COLUMBIA, S.C. - Almost half of black males and nearly 40 percent of white males in the U.S. are arrested by the age of 23, according to a study in the journal Crime & Delinquency.
The study, released Monday, and which was led by Robert Brame, a criminology professor at the University of South Carolina, analyzed national survey data collected from 1997 to 2008 that looked at the arrest histories of teenagers and young adults from truancy and underage drinking to more serious and violent offenses. The data excluded arrests for minor traffic violations.
According to a news release from the University of South Carolina, the survey data showed that by age 18, 30 percent of black males, 26 percent of Hispanic males and 22 percent of white males have been arrested.
By the age of 23, 49 percent of black males, 44 percent of Hispanic males and 38 percent of white males have been arrested.
The study found that the prevalence of arrest for females increased from age 18 to 23, but the variation between races was slight.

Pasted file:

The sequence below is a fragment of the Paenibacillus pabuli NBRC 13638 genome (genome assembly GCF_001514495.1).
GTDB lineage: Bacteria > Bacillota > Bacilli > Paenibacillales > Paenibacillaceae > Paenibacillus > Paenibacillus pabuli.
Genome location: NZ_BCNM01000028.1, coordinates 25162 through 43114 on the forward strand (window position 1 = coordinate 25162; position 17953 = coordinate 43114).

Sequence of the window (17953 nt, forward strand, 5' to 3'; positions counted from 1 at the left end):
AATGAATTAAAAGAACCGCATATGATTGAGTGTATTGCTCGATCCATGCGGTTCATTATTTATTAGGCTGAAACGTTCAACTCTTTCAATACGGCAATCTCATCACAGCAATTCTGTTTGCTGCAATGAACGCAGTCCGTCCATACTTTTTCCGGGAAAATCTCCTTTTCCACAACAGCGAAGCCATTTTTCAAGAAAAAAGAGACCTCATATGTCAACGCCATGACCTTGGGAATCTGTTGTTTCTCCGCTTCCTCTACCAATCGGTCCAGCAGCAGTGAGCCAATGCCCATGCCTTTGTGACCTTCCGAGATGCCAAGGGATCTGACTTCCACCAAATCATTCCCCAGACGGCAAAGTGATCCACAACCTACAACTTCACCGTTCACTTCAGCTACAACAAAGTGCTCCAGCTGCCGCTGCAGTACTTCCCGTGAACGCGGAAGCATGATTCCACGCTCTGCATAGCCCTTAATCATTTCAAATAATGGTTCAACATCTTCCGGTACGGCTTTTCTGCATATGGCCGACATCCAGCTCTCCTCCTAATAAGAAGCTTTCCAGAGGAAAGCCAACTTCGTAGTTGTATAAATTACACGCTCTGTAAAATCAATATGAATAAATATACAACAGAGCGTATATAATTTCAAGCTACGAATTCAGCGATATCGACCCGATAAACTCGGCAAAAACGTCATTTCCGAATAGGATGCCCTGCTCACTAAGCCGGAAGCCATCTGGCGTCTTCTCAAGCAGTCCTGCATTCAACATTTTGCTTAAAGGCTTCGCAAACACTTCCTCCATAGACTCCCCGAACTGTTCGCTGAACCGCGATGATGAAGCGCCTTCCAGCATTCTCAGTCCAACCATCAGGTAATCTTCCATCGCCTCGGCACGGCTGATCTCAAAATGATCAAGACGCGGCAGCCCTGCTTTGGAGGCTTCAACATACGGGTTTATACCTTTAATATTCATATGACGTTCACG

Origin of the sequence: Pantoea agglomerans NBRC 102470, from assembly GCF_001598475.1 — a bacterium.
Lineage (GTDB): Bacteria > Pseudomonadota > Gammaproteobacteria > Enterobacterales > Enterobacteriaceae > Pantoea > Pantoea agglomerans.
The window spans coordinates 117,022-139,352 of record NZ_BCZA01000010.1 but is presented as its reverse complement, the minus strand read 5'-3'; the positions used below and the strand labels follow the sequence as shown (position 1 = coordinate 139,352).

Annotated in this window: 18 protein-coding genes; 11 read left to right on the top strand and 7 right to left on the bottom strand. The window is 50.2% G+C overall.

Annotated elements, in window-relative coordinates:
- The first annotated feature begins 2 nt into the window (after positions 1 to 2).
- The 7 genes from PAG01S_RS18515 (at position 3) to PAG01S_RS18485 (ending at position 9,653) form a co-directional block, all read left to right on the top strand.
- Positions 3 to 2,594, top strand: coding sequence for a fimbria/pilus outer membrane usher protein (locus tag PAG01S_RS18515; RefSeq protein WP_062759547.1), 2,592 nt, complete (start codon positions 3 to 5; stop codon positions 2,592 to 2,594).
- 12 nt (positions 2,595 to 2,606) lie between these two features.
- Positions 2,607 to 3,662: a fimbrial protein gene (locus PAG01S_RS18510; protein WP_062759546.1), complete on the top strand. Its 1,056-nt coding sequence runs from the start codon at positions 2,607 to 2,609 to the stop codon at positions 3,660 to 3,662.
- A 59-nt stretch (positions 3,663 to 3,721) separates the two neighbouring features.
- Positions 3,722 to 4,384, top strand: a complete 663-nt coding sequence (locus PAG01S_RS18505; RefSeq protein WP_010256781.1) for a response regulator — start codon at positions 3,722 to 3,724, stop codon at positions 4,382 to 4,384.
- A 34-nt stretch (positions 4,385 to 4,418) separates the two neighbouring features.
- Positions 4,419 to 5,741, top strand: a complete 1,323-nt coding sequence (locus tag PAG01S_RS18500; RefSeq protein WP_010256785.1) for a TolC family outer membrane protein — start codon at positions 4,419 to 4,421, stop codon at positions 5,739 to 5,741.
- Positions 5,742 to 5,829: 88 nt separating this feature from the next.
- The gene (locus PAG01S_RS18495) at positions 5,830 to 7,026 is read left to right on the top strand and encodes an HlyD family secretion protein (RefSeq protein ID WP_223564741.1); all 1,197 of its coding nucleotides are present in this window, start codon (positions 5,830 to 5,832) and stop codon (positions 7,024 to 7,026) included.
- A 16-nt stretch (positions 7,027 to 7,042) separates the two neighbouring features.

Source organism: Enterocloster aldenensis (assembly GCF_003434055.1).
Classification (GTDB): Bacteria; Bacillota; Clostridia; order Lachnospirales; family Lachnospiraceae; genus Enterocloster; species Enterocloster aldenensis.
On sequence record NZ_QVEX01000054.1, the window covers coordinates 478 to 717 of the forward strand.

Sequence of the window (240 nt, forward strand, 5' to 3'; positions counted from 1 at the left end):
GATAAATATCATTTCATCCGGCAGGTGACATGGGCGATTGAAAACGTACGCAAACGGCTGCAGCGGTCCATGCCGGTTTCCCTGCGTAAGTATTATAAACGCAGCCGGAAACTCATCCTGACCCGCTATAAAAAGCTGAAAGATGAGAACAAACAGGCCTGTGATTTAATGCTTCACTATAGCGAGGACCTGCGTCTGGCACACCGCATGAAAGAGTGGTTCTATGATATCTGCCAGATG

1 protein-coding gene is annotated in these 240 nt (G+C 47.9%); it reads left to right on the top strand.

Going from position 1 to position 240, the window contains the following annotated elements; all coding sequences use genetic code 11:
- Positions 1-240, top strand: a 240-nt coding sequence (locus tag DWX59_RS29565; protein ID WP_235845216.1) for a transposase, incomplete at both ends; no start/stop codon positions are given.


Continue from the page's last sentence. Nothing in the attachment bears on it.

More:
At age 18, arrest rates were 12 percent for white females and 11.8 percent and 11.9 percent for Hispanic and black females, respectively.
By age 23, arrest rates were 20 percent for white females and 18 percent and 16 percent for Hispanic and black females, respectively, according to the study.
"As a society, we often worry a great deal about the effects of children watching television, eating junk food, playing sports and having access to good schools," Brame said via the news release. "Experiencing formal contact with the criminal justice system could also have powerful effects on behavior and impose substantial constraints on opportunities for America's youth.”
He continued, "...these experiences are prevalent and...vary across different demographic groups. Going forward it will be constructive to support systematic studies into the sources of these variations and to continue efforts to understand the effects of criminal justice interventions on sanctions on future behavior," he continued.